Two weeks ago I wrote about “volunteer” plants. Yesterday I went to water my neglected p-patch plot for the first time in weeks, and having the weediest plot around yielded 3 big bok choy plants. Somehow I can never get bok choy to grow so large when I intentionally plant it. Nasturtiums are the same way- the ones I plant are often spindly, but the ones popping up in my p-patch are flowering and happily filling in the furrows between my rows.
My p-patch winter squash and pepper plants are also thriving, despite my lack of intervention or watering. The p-patch squash plants already have female flowers with golf ball size green fruits, but have relatively little leaf area, with each plant taking up less than a square foot. The pumpkin plants in my home garden are getting enormous, with foot wide leaves, and eight-foot vines, but they’ve just started flowering, with only male flowers so far. On many squash cultivars, the plants produce male flowers for a week or two before producing female flowers. You can spot the female flowers because they have an ovary at the base of the flower, which looks like a miniature version of the adult squash.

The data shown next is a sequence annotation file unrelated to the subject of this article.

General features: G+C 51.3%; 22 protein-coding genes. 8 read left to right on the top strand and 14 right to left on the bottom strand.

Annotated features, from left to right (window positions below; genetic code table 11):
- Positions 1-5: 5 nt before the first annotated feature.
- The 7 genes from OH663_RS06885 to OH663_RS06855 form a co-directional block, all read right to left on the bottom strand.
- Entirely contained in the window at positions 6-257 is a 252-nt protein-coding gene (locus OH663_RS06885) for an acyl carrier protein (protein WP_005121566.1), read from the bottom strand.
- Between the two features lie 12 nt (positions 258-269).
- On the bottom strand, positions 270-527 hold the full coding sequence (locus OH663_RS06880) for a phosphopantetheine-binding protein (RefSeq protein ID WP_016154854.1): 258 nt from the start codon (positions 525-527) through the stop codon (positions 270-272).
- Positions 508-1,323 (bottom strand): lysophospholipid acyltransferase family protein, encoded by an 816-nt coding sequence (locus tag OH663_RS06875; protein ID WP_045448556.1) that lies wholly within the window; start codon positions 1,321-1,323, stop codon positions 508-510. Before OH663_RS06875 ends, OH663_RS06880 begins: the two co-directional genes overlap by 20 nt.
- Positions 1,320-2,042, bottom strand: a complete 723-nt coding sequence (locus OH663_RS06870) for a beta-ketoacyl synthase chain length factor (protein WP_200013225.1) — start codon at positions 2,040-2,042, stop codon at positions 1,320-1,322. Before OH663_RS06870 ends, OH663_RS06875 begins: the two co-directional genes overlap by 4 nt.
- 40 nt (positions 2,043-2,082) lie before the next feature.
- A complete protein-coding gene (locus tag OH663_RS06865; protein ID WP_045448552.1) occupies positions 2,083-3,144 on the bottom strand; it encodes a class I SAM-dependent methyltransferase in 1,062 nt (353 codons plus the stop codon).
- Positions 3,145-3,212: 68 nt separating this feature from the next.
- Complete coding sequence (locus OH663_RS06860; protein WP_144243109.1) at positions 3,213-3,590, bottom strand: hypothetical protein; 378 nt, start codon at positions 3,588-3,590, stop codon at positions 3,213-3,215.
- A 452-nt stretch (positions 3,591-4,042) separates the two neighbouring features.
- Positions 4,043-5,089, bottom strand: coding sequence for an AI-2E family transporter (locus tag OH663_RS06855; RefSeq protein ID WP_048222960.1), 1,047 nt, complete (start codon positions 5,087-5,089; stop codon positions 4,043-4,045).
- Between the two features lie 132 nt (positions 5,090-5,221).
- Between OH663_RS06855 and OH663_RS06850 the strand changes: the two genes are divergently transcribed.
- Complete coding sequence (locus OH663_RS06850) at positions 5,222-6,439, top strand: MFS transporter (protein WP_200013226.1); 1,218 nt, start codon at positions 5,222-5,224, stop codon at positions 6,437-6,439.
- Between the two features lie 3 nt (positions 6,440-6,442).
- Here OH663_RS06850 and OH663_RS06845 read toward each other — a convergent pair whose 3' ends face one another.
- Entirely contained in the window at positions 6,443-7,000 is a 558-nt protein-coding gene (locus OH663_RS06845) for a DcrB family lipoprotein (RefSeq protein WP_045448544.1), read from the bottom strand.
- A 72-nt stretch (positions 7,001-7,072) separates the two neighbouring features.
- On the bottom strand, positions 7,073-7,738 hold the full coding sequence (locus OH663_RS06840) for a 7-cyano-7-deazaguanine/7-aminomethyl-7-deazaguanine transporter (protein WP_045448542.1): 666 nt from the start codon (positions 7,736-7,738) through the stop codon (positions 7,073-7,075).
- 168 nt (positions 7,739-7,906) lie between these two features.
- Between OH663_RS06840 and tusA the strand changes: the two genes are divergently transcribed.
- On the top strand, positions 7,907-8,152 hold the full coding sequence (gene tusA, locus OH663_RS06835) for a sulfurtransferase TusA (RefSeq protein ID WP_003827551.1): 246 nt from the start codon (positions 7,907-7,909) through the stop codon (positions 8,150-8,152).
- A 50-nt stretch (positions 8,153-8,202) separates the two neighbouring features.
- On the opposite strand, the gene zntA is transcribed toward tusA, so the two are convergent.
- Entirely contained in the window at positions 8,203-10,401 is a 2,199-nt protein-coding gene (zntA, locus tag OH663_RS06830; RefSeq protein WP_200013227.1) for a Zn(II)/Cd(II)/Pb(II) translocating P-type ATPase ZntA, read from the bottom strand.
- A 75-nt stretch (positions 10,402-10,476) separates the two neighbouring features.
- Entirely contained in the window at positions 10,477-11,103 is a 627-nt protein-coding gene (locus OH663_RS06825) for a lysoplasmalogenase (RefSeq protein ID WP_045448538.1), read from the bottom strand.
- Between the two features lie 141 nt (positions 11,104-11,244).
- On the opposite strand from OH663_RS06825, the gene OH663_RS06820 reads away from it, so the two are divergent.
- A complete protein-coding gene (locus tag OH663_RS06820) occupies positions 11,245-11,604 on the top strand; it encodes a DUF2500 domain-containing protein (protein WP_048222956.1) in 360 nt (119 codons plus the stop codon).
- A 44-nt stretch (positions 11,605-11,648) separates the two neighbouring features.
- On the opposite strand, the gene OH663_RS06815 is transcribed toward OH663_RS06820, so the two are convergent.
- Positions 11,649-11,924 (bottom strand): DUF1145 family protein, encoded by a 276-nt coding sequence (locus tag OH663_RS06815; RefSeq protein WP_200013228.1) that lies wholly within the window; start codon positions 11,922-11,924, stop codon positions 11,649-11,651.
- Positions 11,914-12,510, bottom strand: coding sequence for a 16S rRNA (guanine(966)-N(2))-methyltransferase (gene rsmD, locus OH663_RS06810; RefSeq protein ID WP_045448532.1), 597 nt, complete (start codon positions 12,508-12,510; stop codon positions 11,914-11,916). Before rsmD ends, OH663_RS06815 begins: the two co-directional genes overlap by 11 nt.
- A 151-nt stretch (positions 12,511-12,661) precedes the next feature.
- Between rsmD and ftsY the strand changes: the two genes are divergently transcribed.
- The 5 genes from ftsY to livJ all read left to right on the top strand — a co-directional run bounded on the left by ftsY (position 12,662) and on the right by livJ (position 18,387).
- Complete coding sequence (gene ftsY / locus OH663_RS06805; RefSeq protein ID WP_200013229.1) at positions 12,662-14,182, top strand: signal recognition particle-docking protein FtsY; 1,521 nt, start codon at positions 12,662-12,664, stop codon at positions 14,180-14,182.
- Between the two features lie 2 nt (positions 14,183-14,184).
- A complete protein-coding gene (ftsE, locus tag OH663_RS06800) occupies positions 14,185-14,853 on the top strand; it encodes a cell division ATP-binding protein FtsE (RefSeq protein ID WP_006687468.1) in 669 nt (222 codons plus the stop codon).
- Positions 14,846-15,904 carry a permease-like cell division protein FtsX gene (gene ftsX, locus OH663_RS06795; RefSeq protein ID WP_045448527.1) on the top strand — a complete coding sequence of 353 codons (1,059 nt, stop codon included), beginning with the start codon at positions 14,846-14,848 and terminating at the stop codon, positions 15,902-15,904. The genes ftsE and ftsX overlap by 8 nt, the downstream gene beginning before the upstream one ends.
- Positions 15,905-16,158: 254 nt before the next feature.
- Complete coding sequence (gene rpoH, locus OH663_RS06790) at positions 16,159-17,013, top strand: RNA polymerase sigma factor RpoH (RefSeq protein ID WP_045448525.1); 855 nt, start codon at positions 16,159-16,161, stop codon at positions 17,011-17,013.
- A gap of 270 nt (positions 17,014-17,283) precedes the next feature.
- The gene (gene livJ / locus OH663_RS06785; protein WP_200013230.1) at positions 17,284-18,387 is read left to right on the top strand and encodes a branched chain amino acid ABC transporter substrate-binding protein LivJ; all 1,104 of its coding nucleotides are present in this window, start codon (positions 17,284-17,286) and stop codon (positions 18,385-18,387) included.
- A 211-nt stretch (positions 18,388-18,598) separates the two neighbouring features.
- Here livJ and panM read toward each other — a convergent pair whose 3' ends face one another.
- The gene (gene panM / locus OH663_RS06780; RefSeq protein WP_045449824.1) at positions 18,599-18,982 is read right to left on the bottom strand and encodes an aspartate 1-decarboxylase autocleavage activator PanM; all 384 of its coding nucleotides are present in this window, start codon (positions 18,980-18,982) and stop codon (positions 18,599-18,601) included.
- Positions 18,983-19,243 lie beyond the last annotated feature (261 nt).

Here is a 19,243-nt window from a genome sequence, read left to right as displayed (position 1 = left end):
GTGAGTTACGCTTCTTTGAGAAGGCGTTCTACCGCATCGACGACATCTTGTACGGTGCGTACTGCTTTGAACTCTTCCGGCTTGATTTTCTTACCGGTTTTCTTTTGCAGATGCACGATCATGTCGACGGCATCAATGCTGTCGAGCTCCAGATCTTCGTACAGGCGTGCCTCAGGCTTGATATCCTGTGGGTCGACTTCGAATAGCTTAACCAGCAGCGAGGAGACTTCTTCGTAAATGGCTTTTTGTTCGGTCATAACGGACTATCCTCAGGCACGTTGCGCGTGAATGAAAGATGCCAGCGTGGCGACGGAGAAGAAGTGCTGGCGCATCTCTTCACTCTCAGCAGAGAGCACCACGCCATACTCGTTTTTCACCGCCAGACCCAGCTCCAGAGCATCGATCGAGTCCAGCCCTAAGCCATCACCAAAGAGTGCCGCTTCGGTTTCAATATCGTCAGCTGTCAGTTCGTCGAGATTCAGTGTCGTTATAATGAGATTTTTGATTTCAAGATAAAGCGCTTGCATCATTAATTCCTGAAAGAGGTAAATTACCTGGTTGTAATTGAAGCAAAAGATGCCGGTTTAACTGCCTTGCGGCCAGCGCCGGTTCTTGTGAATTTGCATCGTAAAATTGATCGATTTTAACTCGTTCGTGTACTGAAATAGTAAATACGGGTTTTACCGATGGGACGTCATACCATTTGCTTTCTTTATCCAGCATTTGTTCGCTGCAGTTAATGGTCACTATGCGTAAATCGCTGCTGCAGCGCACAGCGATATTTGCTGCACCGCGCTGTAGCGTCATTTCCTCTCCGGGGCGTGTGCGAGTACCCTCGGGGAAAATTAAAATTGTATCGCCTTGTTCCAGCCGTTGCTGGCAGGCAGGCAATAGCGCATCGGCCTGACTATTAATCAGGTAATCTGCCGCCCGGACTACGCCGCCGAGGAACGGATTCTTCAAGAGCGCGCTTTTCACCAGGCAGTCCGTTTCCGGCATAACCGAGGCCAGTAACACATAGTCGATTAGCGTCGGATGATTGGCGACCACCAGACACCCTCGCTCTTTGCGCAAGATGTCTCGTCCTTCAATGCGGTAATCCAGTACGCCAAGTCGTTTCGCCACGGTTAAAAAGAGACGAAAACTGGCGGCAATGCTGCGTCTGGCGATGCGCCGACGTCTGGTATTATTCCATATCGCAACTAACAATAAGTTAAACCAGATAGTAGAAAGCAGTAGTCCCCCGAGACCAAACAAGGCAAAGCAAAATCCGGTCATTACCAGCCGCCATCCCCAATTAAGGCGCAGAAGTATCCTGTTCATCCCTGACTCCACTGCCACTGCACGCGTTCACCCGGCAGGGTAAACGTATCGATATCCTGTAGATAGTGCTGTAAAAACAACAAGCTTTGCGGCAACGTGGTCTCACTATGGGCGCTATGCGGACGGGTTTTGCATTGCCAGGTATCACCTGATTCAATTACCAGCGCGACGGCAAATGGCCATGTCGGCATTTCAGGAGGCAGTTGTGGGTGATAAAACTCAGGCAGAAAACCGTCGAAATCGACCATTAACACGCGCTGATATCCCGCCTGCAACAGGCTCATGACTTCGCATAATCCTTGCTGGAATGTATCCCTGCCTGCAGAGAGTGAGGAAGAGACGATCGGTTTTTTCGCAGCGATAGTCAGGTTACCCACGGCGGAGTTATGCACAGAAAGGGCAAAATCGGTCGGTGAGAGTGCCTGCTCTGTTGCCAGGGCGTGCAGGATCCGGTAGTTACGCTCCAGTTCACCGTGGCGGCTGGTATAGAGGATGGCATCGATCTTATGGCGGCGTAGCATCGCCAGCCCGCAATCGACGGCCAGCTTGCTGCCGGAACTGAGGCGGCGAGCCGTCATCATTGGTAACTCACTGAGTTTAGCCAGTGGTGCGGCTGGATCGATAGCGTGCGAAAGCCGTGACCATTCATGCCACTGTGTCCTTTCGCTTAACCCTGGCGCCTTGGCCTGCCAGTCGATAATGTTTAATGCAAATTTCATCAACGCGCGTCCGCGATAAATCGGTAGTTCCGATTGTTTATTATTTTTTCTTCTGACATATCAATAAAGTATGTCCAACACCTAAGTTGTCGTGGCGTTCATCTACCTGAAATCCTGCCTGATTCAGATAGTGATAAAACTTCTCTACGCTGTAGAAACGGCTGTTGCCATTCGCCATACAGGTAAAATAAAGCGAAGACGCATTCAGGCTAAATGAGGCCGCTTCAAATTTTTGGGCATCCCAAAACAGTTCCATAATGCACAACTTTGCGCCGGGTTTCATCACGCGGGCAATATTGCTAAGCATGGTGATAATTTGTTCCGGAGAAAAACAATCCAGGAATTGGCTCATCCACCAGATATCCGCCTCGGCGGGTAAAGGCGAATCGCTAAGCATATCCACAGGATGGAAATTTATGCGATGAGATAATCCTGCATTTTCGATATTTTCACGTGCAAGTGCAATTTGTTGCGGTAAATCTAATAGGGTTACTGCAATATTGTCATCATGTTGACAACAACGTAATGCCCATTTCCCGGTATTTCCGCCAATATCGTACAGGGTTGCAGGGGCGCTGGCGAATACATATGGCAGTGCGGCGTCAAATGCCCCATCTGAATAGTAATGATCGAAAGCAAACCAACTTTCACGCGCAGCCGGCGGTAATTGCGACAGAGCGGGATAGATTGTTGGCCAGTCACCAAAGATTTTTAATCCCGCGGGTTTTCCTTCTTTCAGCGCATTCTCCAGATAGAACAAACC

The healthy plants in my p-patch make me wonder if I’m being wasteful by watering the pumpkin and pepper plants in my home garden on sunny days. The proof will be in the pudding- we’ll see which plants yield lots of ripe fruit by October.